Time to say NO to rocks on Belongil

WE HAVE AN EXTENSION! – the Office for Environment and Heritage (OEH) has said they will accept late submissions about the proposed rock walls until next week.
Several Belongil beachfront landowners have again applied to the NSW Coastal Panel to ‘repair’ the rock works in front of their properties. The repairs look more like rebuilding.The applications can be seen on the Coastal Panel website.

So … we still need you to make an URGENT submission to the Coastal Panel of the OEH in the next few days.
In no way should approval be given for these rock works or future rock works. The beaches of Byron belong to the community. It is known that rock walls accelerate coastal erosion.
The Coastal Panel needs to hear from the community!
See below for more information …BRG is here to help!

We have drafted a submission pro forma that you can DOWNLOAD and use to write your own objection to our beaches being taken for private purposes by people who knowingly purchased in a significant erosion zone.

2001 erosion

Submissions should include:

  • your name and address
  • the name of the application and the application number
  • a statement on whether you support or object to the project
  • declare if you have made any political donations over $1000 (or not) in the past two years

As well as the using the info supplied below, we suggest you make additional personal comments and state your own feelings about the coastline and its importance to your residential /business experience.

Submissions should be: emailed to: coastal.panel@environment.nsw.gov.au
or faxed  to 02 9995 5939, orposted to
Chair, NSW Coastal Panel, c/- Office of Environment and Heritage, PO Box A290, Sydney South NSW 1232.



OBJECTION to the following Development Applications:

  • CP 17 006 (Byron Shire Council)
  • CP 17 007 (Byron Shire Council)
  • CP 17 008 (Byron Shire Council)
  • CP 17 009 (Byron Shire Council)
  • CP 17 010 (Byron Shire Council)

Grounds for objection:

  1. These proposals for the building of rock walls are strongly opposed as they are against a 30 year policy of Planned Retreat that has been consistently supported by the community through numerous consultations. It is deeply concerning that the granting of any work to build new walls or ‘repair’ existing works may provide approval of the existing works and deny any future option to further implement planned retreat and require the removal of the current ‘interim’ and ‘emergency’ works.
  2. It is a fact known to the community that the current landowners purchased their properties with full disclosure of the planned retreat policy and that they have continuously sought to propose works that protect their property. It is widely known in the community some of the landowners have spent years challenging the council and community on the policy of planned retreat at great cost to council and the community.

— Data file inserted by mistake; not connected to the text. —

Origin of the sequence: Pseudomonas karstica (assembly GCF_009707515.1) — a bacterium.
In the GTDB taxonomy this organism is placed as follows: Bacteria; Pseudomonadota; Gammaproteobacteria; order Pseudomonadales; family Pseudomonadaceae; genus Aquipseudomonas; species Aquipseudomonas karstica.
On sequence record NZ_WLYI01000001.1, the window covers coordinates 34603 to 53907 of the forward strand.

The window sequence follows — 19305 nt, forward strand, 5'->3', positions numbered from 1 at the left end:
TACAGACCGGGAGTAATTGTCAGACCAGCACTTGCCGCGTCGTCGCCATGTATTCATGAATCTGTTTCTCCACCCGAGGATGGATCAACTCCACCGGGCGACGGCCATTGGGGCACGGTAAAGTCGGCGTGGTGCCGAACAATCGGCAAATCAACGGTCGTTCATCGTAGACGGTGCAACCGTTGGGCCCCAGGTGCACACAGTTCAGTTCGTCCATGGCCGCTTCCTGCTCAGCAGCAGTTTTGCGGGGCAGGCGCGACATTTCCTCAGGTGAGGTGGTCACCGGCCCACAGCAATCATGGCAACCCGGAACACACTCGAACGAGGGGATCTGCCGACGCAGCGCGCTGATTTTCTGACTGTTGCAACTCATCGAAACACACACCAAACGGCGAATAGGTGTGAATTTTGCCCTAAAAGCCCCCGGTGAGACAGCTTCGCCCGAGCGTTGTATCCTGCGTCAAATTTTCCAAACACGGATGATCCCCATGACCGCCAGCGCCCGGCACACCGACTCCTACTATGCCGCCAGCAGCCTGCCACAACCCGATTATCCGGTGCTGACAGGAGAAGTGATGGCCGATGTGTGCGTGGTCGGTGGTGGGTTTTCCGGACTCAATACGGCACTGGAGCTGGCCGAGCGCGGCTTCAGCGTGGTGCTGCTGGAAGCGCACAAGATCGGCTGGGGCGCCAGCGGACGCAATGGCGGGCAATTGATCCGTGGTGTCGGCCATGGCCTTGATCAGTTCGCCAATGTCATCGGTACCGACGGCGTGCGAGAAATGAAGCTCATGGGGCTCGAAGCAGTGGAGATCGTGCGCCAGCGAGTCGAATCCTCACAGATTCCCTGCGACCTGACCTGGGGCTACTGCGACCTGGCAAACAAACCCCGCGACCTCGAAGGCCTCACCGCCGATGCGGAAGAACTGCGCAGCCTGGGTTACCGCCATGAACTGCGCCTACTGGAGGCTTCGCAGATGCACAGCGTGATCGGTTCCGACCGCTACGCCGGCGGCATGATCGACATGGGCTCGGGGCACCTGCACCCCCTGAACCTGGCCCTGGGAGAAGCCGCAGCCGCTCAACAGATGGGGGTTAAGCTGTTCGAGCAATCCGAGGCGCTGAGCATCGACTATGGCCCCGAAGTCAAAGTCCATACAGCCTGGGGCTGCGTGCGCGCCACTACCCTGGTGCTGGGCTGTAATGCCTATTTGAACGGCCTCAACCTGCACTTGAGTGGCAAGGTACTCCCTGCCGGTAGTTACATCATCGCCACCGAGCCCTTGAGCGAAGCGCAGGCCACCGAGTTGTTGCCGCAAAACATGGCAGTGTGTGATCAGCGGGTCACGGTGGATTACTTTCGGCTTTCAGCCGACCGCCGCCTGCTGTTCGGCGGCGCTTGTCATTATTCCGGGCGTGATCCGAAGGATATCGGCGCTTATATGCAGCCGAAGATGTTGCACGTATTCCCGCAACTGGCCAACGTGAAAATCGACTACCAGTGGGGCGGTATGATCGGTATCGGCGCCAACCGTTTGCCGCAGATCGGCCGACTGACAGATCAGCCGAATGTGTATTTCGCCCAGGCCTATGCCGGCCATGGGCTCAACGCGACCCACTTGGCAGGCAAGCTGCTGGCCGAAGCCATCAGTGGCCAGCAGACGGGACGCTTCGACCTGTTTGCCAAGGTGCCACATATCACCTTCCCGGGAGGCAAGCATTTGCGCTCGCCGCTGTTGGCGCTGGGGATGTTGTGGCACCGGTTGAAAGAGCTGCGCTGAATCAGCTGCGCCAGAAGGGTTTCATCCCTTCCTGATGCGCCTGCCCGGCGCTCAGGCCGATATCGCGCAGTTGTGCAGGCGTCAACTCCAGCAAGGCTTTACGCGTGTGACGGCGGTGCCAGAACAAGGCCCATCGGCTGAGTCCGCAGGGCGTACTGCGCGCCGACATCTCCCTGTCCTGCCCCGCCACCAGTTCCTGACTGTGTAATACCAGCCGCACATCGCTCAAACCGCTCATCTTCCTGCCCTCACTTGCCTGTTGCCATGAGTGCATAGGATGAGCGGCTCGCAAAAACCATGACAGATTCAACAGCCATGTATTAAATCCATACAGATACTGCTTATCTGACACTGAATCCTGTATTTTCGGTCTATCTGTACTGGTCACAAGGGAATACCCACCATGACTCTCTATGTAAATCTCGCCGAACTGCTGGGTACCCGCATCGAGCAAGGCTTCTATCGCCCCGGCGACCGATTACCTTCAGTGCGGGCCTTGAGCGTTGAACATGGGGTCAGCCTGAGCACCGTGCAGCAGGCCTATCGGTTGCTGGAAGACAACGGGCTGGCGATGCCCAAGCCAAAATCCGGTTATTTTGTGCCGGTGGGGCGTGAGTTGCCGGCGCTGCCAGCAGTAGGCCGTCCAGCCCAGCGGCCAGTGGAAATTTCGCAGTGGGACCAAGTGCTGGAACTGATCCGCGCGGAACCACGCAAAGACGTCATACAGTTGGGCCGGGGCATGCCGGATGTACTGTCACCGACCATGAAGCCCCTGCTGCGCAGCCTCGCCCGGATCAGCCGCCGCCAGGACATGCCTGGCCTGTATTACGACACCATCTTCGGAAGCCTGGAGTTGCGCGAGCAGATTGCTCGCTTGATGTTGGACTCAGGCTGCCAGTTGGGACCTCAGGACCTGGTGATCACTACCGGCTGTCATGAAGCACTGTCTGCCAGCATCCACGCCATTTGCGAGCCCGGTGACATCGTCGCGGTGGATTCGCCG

3. It is disturbing that the applications misrepresent legal judgements regarding approval of existing works and their right to undertake further works. The applications continue to state the cause of the erosion of their properties is the state government approved Jonson Street protection works, despite this being studied and found to be untrue, when in fact the unapproved works undertaken by landowners have continued to have effect on other landowners and public lands.
  4. The current proposals are therefore strongly opposed on many grounds including that they:
  • are against 30 years of Byron Shire support for coastal management under the 1988 Planned Retreat policy, that recognises the impact of coastal erosion and supports the retention of a natural beach but allows the limited occupation of the ‘at risk’ coastline until such time as it is unsafe. The risk then triggers a lapsing of any approval of structures and requires removal of structures.
  • will significantly degrade the natural character, scenic value, biological diversity and ecosystem integrity and resilience of Belongil Beach, Belongil Creek estuary, Belongil Shorebird Area, and Endangered Ecological Communities
  • will cause erosion of Belongil Beach and therefore adversely affect public access, amenity, use and safety
  • represent the worst of ad-hoc and incremental planning, in direct contravention of integrated and co-ordinated coastal planning
  • are contrary to the aim to encourage and promote plans and strategies to improve the resilience of coastal assets
  • do nothing to support public participation in coastal management, as they are contrary to expressed public desires and preferences, while this ad-hoc approach limits public engagement.
  • fail to recognise that the section of Belongil Beach affected is a vital economic zone that generates over $20 million per annum to the Byron Bay economy and is therefore a major support of sustainable coastal economies
  • are the antithesis of Ecologically Sustainable Development
  • fail to acknowledge the past effects of climate change (rising sea-levels) on the beach
  • totally ignore the future impacts that climate change will have on both the beach and their works
  • fail to recognise that the local and regional scale effects of coastal processes, and the inherently ambulatory and dynamic nature of the shoreline — attempting to blame the erosion on the Jonson St works — and to take this into account in their proposals
  • are mostly on public land yet do nothing to ensure co-ordination of the policies and activities of government and public authorities relating to the coastal zone or to facilitate the proper integration of their management activities, nor can they in the absence of a strategic approach
  • do not clearly identify where works may be located on council and Crown land and if consent has been provided by those bodies for the works to proceed

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